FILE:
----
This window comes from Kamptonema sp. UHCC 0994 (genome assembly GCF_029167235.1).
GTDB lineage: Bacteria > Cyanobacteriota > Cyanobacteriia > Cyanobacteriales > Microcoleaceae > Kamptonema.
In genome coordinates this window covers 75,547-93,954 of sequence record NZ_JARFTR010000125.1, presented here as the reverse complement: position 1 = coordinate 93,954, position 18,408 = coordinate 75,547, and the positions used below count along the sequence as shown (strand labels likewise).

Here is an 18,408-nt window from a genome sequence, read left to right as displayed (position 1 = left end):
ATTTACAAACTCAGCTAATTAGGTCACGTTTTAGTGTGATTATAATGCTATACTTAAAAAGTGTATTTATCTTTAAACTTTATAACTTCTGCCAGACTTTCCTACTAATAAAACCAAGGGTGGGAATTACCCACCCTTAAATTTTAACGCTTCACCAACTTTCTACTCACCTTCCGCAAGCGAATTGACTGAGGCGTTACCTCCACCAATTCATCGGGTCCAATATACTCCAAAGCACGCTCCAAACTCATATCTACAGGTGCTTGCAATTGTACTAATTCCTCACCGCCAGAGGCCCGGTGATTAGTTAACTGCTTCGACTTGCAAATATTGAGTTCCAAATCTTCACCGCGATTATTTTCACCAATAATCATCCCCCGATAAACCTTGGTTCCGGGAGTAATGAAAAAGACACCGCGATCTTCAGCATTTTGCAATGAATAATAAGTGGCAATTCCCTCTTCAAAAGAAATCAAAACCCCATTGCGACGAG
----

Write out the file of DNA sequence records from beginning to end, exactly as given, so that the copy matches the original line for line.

This window comes from Kamptonema sp. UHCC 0994 (genome assembly GCF_029167235.1).
GTDB lineage: Bacteria > Cyanobacteriota > Cyanobacteriia > Cyanobacteriales > Microcoleaceae > Kamptonema.
In genome coordinates this window covers 75,547-93,954 of sequence record NZ_JARFTR010000125.1, presented here as the reverse complement: position 1 = coordinate 93,954, position 18,408 = coordinate 75,547, and the positions used below count along the sequence as shown (strand labels likewise).

Here is an 18,408-nt window from a genome sequence, read left to right as displayed (position 1 = left end):
ATTTACAAACTCAGCTAATTAGGTCACGTTTTAGTGTGATTATAATGCTATACTTAAAAAGTGTATTTATCTTTAAACTTTATAACTTCTGCCAGACTTTCCTACTAATAAAACCAAGGGTGGGAATTACCCACCCTTAAATTTTAACGCTTCACCAACTTTCTACTCACCTTCCGCAAGCGAATTGACTGAGGCGTTACCTCCACCAATTCATCGGGTCCAATATACTCCAAAGCACGCTCCAAACTCATATCTACAGGTGCTTGCAATTGTACTAATTCCTCACCGCCAGAGGCCCGGTGATTAGTTAACTGCTTCGACTTGCAAATATTGAGTTCCAAATCTTCACCGCGATTATTTTCACCAATAATCATCCCCCGATAAACCTTGGTTCCGGGAGTAATGAAAAAGACACCGCGATCTTCAGCATTTTGCAATGAATAATAAGTGGCAATTCCCTCTTCAAAAGAAATCAAAACCCCATTGCGACGAG